Five Memphis police officers have been charged with federal civil rights violations in the beating death of Tyre Nichols, as they continue to fight second-degree murder charges in state courts for his murder.
U.S. Attorney Kevin Ritz defended the federal charges in a Tuesday news briefing, saying that the state and federal cases are on separate tracks. He declined to predict how quickly they would proceed.
Tadarrius Bean, Desmond Mills, Demetrius Haley, Emmitt Martin, and Justin Smith each face four counts including deprivation of rights under the color of law through excessive force and failure to intervene, and through deliberate indifference; conspiracy to witness tampering; and obstruction of justice through witness tampering.
The charges come nine months after the violent beating during a Jan. 7 traffic stop near Nichols’ Memphis home, in which they punched, kicked, and slugged the 29-year-old with a baton as he yelled for his mother. Nichols died at a hospital three days later.
Kristen Clarke, who leads the U.S. Department of Justice’s civil rights division, said in her appearance that the officers had used excessive force, had failed to advise medical personnel about Nichols’ injuries, and had conspired to cover up their misconduct.
“In our country, no one is above the law,” she said.
Nichols’ mother, RowVaughn Wells, said her son was a “free spirit.”
“He should be here today,” she said in a news conference at a Memphis church. “Because of those five officers, he’s not.”
Attorneys for the former officers said that the indictment was no surprise and that their clients would defend themselves against the charges. The indictment mentions multiple instances where the officers allegedly used their body cameras to limit what evidence could be captured at the scene and accused the officers of gathering after the beating and discussing how “we almost killed this man.”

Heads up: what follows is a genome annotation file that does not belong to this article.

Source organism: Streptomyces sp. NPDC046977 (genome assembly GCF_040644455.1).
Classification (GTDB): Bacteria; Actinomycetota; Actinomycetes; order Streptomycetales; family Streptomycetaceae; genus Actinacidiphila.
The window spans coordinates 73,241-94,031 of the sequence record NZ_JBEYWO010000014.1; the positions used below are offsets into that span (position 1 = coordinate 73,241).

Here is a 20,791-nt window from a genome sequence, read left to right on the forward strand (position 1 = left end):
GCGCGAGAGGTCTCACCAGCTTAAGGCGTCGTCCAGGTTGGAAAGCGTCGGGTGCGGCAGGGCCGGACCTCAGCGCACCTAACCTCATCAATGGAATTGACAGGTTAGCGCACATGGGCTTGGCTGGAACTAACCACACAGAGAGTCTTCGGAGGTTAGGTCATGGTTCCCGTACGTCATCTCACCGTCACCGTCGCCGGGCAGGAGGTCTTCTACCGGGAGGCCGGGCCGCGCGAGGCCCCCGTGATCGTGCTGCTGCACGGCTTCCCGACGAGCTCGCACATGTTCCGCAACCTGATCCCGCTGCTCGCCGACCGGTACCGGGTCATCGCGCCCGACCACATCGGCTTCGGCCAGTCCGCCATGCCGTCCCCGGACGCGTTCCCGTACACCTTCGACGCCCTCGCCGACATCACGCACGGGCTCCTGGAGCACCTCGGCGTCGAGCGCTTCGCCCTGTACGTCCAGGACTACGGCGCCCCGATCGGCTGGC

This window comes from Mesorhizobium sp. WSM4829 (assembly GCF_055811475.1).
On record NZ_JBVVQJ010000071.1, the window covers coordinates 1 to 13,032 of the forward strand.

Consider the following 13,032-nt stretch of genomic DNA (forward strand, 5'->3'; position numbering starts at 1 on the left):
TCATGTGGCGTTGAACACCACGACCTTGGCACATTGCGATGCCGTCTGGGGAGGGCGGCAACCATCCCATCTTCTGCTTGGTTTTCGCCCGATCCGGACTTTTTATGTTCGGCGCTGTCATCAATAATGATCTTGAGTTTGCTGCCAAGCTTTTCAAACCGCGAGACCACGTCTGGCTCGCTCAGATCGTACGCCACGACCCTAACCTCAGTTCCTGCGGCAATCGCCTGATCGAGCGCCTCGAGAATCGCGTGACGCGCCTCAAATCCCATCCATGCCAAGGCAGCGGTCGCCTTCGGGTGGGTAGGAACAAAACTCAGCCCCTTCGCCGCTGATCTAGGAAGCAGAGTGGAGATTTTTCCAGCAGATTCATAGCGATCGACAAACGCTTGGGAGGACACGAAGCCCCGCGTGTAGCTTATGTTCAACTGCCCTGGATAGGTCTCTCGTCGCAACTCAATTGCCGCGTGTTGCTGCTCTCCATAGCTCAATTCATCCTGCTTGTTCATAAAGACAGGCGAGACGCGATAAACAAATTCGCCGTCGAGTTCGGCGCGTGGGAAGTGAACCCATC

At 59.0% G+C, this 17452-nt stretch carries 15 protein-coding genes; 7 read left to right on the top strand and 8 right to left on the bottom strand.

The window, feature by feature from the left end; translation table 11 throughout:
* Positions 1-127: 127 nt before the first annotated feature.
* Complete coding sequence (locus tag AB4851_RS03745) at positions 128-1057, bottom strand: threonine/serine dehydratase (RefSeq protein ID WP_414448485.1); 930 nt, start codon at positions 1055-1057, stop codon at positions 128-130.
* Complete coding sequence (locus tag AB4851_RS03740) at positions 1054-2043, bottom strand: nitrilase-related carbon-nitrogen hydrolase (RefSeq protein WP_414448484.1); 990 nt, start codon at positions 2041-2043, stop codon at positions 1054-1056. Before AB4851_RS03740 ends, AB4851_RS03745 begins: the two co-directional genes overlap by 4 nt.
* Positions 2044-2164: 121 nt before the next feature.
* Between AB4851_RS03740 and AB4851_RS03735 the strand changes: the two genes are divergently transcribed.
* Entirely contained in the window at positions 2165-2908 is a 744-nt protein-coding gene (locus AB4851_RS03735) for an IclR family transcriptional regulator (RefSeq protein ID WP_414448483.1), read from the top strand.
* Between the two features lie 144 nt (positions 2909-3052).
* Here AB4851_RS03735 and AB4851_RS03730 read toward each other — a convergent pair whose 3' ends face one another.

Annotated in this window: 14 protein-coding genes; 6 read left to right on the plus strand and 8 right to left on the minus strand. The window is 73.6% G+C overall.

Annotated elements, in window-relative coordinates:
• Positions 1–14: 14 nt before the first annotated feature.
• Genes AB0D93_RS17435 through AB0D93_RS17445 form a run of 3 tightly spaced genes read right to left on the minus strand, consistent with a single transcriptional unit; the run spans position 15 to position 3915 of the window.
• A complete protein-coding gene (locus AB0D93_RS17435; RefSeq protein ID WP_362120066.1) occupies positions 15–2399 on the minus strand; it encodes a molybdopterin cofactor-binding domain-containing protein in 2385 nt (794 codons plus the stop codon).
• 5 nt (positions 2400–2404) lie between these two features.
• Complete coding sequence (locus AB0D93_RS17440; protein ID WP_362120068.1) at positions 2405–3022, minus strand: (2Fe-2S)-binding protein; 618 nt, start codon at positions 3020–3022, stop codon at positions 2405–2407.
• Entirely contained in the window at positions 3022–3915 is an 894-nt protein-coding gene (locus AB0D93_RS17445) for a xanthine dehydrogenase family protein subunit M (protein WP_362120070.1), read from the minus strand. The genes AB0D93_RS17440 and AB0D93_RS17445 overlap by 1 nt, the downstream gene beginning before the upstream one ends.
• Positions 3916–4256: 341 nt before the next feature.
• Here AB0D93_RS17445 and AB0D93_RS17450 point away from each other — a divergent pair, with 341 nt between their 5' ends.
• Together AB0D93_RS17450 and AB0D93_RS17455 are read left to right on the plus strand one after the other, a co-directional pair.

The Justice Department had already announced in July an investigation into how Memphis Police Department officers use force and conduct arrests, one of several “patterns and practices” investigations it has undertaken in other U.S. cities.
A federal civil rights case was filed last year against four Louisville, Kentucky, police officers over a drug raid that led to the death of Breonna Taylor, a Black woman whose fatal shooting helped fuel racial justice protests that swept the nation in 2020.
In Minneapolis, meanwhile, former police officers were convicted of violating the civil rights of George Floyd, whose death sparked those protests. Former officer Derek Chauvin was sentenced to 21 years after pinning Floyd to the pavement for more than nine minutes as the Black man pleaded, “I can’t breathe.”
The attorneys for the five former Memphis officers have a scheduled appearance in state court Friday afternoon, and a hearing has been set for Friday morning in a federal lawsuit filed by Nichols’ mother against the five ex-officers, the city of Memphis, and its police department.